The use of shielding casings is especially of advantage in another embodiment of the present invention wherein a coax connector module has a plurality of contact elements arranged in rows and columns, and one or more walls or wall parts disposed between the respective connecting ends of adjacent casings of the contact elements in a column are of integral or partially common construction.

The common construction of one or more walls results in a reduction of the pitch distance between the respective connecting ends of adjacent casings. As a result, less space is needed for mounting the connector module on a printed circuit board. This is important in view of the present trend towards miniaturization of electrical components and apparatus which on the one hand makes the printed circuit boards smaller and on the other hand accommodates as many components as possible on a board of standard dimensions. In particular, the connector module according to the invention is suitable for a pitch distance of 3.5 mm.

In yet another embodiment of the connector module according to the invention, the plug-in direction is disposed parallel to the plane of the board. The shielding members or casings are of a box-type and essentially L-shaped, having a first and second leg. The outer contact part of a contact element is connected to the free end of the first leg. At least one connecting end of the casing is situated at the free end of the second leg, and the oppositely situated walls of the second legs of adjacent casings are of integral or partially common construction.

In order to make possible a universal assembly of, on the one hand, the housing provided with the contact elements and, on the other hand, the casings provided with solder or press-fit ends, yet another embodiment of the present invention provide box-type casings with projecting parallel lips for electrically contacting and mechanically connecting a casing to the outer coaxial contact part of a contact element. Preferably, the lips are formed by two oppositely situated walls of the casing and are mechanically and electrically connected to the outer contact part of a respective contact element by spot welding.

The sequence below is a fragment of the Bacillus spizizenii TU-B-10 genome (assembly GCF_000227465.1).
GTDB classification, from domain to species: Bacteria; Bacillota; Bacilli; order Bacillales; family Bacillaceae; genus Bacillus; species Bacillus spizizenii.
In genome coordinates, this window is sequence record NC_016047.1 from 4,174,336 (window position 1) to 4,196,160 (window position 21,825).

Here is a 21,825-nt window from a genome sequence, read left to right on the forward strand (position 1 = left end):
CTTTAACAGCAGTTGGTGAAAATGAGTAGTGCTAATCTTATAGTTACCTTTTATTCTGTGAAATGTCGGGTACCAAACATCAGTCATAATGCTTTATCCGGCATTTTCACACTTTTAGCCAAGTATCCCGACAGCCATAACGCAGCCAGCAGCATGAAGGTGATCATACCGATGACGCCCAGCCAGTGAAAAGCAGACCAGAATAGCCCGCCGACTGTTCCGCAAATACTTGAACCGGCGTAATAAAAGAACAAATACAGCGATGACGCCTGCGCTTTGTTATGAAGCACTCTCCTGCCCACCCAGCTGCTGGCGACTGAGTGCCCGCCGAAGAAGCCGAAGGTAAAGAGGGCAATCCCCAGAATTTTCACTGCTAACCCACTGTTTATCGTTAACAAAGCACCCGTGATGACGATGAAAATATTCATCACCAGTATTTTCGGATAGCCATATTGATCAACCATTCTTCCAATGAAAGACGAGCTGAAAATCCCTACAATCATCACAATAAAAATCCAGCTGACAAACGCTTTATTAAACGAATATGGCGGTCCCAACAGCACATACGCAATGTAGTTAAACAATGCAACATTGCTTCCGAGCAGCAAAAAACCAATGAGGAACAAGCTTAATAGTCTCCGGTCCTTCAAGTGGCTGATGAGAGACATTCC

The casing or shielding member according to the invention can be formed relatively simply and rapidly from sheet metal by pressing or punching and suitably modelling, without the need for special machines. This has a favorable effect on the cost price of the casings and, consequently, on the connector module as a whole.

However, the casing according to the invention can be formed also from a block of metal, which is machined by milling and drilling to form one or more connecting ends and having one or more inner channels, in each of which a terminal for contacting the inner part of a coax contact element is arranged in an electrically insulating manner with respect to the casing.

In a preferred embodiment, the coax connector module, the casing and terminal and the corresponding coaxial inner and outer contact parts of one or more contact elements form a separate unit to be arranged in the housing. The unit and housing have means for mutually locking with one another. These locking or latching means may comprise lips having a free end radially projecting from the outside surface of an outer contact part of a contact element. These free ends each engage in the assembled state in a recess in the housing of the connector module.

It should be evident that such a separate unit (for example, a unit of two contact elements making up a row of coax connector module) will provide for a very flexible and universal assembly of connector modules, independent of the number of rows of such a connector housing.

The connecting ends of the conductor and the casing may be formed for a solder connection (either through hole or surface mount) in the circuit board hole. Alternatively, the connecting ends may be formed as a "press fit" electrical terminals for compliant press-fit connection in plated-through holes.

The invention is explained in greater detail below on the basis of a number of exemplary embodiments, with reference to the drawings.

BRIEF DESCRIPTION OF THE DRAWINGS

FIG. 1 shows, diagrammatically and in perspective, coax connector modules to be mutually coupled and having shielding cases constructed from sheet metal for mounting on a printed circuit board according to the invention;

FIG. 2 shows diagrammatically a cross-sectional view of the coax connector module shown in the right-hand part of FIG. 1;

FIG. 3 shows, diagrammatically and in perspective, the casing according to the invention used in FIG. 1 on an enlarged scale;

FIGS. 4a and 4b, respectively, show diagrammatically a side view of the coax connector module illustrated in the right-hand part of FIG. 1 on an enlarged scale and partially broken away and a partial view towards the connecting side of the housing;

FIG. 5 shows diagrammatically a cross-sectional view of a coax connector module according to the invention by analogy with FIG. 2, having a modified embodiment of the casings;